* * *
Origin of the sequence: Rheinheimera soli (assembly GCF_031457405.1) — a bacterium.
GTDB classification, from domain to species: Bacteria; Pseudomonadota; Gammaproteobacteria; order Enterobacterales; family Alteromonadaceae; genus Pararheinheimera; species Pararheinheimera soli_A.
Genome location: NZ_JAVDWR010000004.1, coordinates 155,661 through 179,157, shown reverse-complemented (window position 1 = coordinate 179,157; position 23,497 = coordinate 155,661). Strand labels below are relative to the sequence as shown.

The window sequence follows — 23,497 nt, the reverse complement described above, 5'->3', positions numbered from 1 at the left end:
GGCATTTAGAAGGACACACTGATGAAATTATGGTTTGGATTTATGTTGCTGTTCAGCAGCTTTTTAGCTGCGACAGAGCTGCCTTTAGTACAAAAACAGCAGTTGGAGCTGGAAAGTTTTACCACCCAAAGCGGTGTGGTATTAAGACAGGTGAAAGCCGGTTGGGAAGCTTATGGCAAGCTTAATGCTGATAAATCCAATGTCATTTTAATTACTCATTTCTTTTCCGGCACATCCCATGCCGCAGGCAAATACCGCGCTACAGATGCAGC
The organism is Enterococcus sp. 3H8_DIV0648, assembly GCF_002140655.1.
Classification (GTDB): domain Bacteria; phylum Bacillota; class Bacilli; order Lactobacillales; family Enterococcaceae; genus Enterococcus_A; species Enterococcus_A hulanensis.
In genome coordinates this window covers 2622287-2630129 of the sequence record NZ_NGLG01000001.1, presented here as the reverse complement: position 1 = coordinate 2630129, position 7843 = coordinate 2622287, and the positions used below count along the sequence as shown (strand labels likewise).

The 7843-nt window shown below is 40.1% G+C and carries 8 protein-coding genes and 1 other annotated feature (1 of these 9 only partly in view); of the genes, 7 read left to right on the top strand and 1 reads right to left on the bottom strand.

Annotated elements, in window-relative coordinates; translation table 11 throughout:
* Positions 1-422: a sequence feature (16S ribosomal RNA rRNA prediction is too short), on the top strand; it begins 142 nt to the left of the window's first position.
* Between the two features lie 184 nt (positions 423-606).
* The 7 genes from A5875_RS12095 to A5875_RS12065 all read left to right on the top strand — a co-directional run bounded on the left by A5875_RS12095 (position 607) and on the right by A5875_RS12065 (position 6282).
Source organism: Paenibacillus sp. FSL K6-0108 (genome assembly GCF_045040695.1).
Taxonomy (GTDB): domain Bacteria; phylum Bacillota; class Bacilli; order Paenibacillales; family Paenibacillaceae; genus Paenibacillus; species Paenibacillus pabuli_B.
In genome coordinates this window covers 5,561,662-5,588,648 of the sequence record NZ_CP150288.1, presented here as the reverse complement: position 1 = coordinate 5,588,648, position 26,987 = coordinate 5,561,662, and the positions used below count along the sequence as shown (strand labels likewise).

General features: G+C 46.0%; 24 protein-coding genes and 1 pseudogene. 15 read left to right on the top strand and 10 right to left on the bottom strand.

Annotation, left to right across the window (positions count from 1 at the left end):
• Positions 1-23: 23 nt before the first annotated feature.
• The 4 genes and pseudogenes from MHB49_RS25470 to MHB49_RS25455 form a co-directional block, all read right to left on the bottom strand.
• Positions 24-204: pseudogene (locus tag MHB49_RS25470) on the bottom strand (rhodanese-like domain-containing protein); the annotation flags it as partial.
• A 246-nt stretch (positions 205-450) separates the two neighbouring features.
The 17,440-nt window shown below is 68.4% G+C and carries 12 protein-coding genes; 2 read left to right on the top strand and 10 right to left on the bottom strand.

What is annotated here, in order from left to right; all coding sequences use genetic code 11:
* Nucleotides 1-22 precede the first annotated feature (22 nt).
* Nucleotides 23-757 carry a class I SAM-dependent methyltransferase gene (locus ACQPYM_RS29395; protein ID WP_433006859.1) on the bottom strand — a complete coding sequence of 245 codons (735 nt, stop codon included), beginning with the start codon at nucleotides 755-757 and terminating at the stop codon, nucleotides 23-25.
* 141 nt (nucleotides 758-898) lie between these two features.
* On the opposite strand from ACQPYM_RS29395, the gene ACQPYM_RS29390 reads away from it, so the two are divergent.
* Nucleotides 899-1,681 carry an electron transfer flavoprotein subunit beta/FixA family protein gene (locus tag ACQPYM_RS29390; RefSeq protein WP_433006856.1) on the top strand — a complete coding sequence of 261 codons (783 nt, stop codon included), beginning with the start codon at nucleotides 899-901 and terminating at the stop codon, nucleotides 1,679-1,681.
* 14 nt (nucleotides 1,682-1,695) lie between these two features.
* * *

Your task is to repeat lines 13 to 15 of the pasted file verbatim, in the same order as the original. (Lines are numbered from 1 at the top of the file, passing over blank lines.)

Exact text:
* The 7 genes from A5875_RS12095 to A5875_RS12065 all read left to right on the top strand — a co-directional run bounded on the left by A5875_RS12095 (position 607) and on the right by A5875_RS12065 (position 6282).
Source organism: Paenibacillus sp. FSL K6-0108 (genome assembly GCF_045040695.1).
Taxonomy (GTDB): domain Bacteria; phylum Bacillota; class Bacilli; order Paenibacillales; family Paenibacillaceae; genus Paenibacillus; species Paenibacillus pabuli_B.